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Padres need to be “blown away” by trade offers for Myers

Wil Myers is to the Padres what Anthony Rizzo is to the Cubs, or so says FOX Sports’ Ken Rosenthal. In other words, the Padres view the 25-year-old first baseman as a cornerstone of their 2017 roster and only intend to entertain offers that approach the value they’ve placed on him. For teams lacking a prospect-rich farm system, that may be a difficult task.

None of this is unexpected given that the Padres have already been entrenched in extension talks with Myers this month. Rosenthal points out that the infielder will remain under club control for the next three years, so if the two sides can’t reach an agreement and no other team extends an appealing trade offer, the Padres should benefit from retaining Myers through his age-28 season.

It was a banner year for Myers, who put up career-best numbers with 28 home runs, a .290 TAv, and 3.5 WARP in 157 games for San Diego. Some of his success was borne out of a few timely hot streaks, but the unlikely bonus of an improved contact rate and power stroke could signal an upward trajectory for the slugger over the next few seasons.

Blue Jays could still pursue Bautista despite Morales signing

After inking designated hitter Kendrys Morales to a three-year, $33 million contract on Friday, Blue Jays general manager Ross Atkins said the club has not yet nixed the idea of pursuing fellow free agent Jose Bautista, per Ben Nicholson-Smith of Sportsnet.ca. Bautista rejected the Jays’ qualifying offer last week and is expected to command a high-end salary in 2017 despite seeing a sizable dip in his production during the 2016 season.

Bautista’s ninth season with the Blue Jays was also his worst since he made the jump from Pittsburgh to Toronto in 2008. He slashed .234/.366/.452 with a .270 TAv and 22 home runs, a far cry from the 40 homers and 4.5 WARP he posted in 2015. A slew of injuries sabotaged any attempts to reclaim his season after the 35-year-old injured his toe on an outfield catch and missed most of August with a sprained knee.

There’s little to suggest that these issues will linger into the 2017 season, however, and if Bautista maintains his “no hometown discount” policy through the offseason, the Blue Jays shouldn’t expect to get him cheap. According to Nicholson-Smith, Atkins appears to be serious about re-signing the veteran outfielder, while his attitude toward free agent designated hitter Edwin Encarnacion was considerably cooler.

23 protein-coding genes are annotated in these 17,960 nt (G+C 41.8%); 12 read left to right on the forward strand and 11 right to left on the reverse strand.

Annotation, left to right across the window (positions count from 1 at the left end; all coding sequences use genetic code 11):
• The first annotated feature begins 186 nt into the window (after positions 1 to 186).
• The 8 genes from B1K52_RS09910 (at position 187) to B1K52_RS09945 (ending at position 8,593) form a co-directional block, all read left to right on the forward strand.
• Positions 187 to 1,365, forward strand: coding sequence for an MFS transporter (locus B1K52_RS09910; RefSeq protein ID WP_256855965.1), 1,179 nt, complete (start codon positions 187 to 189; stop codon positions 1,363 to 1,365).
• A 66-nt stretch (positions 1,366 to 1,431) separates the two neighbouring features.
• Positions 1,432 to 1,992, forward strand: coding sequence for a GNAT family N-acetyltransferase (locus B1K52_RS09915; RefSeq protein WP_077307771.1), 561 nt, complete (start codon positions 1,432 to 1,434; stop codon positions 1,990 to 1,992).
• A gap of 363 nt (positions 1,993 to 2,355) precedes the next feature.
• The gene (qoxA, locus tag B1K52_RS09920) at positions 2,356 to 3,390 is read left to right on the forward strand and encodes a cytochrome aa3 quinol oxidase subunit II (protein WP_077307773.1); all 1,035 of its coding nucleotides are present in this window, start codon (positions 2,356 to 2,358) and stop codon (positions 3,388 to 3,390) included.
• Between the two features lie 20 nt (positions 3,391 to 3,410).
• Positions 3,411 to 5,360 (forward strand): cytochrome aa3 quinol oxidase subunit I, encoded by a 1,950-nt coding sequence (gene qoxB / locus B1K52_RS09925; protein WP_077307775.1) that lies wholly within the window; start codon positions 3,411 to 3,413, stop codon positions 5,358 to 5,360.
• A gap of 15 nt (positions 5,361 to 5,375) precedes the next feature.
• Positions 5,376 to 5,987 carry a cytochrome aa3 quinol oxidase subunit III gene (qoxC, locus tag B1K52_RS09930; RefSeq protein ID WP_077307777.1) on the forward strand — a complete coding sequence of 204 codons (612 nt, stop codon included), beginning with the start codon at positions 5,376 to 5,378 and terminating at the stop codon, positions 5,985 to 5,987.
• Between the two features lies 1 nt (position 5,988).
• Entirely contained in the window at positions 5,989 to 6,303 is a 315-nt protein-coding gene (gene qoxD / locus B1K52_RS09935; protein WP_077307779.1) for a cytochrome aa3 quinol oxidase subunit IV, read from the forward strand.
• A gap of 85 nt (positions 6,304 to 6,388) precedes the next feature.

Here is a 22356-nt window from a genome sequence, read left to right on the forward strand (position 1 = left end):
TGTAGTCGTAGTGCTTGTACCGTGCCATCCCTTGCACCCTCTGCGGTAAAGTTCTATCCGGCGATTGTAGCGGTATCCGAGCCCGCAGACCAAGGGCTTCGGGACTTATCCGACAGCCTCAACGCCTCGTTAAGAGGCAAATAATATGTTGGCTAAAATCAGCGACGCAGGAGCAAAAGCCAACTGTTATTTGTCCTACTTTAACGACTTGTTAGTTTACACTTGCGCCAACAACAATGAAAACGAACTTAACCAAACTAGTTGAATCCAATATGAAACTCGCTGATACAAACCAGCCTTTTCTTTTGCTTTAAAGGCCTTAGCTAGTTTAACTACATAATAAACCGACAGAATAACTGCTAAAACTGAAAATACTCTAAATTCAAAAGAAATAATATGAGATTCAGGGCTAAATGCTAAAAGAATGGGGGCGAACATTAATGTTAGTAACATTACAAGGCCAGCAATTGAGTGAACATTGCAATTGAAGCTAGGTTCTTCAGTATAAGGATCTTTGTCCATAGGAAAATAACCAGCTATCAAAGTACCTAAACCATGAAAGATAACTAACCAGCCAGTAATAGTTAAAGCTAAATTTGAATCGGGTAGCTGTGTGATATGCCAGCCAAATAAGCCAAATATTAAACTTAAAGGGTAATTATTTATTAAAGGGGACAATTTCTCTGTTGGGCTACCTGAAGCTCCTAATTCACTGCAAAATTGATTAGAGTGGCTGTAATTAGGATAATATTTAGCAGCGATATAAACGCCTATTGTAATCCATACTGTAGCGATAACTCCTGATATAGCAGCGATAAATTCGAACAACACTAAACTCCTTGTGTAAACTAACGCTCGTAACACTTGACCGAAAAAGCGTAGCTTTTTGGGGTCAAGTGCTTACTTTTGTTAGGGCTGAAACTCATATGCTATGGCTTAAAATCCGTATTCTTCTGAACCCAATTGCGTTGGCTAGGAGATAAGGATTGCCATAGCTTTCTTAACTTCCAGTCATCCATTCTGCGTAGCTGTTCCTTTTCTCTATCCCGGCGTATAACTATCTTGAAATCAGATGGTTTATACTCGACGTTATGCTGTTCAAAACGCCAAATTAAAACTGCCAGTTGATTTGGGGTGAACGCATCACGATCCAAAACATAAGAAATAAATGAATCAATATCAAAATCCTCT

It’s a strange reversal of sentiment toward the pair, as prior reports in the offseason suggested that the Blue Jays were prepared to focus more of their attention on re-signing Encarnacion. With Morales on board, though, a platoon at first base and DH might not appeal to Encarnacion, who batted .263/.357/.529 with 42 home runs and 2.7 WARP for the Jays in 2016.

Napoli is drawing interest from Astros, Mariners, and Indians

There’s much to like about free agent slugger Mike Napoli: his leadership in the clubhouse, his fan appeal, his 34-homer, 101-RBI season. The Indians signed him to a one-year, $7 million deal prior to the 2016 season, so it was hardly surprising when they declined to extend him the standard $17.2 million qualifying offer after their latest postseason run. That doesn’t mean they’re not invested in re-signing him, though a one- or two-year deal seems more likely as GM Mike Chernoff focuses on locking down bigger names like Francisco Lindor and Danny Salazar before 2017.

The Indians aren’t the only ones interested in Napoli’s resurgence at the plate, however, and ESPN’s Jim Bowden and FOX Sports’ Ken Rosenthal reported that both the Mariners and Astros have made inquiries about the 35-year-old, among other unnamed teams. It’s an interesting choice for the Mariners, who have repeatedly vocalized their desire for extra right-handed bats, but already have a crowded infield with Danny Valencia and Dan Vogelbach sharing time at first base and Nelson Cruz in the DH spot. Bringing another righty on board to split at-bats might not make much sense unless they commit to some serious restructuring in their infield.

Napoli profiles as a solid first base/DH option for the Astros, whose infield depth leaves a lot to be desired at first base behind potential starter Yulieski Gurriel. The downside? Napoli’s right-handed bat doesn’t solve any issues in the team’s lineup, overloaded as it already is with right-handed batters, and his defensive chops are nothing to write home about. Still, his ability to slot in at DH and fairly reasonable asking price shouldn’t give the Astros too much pause.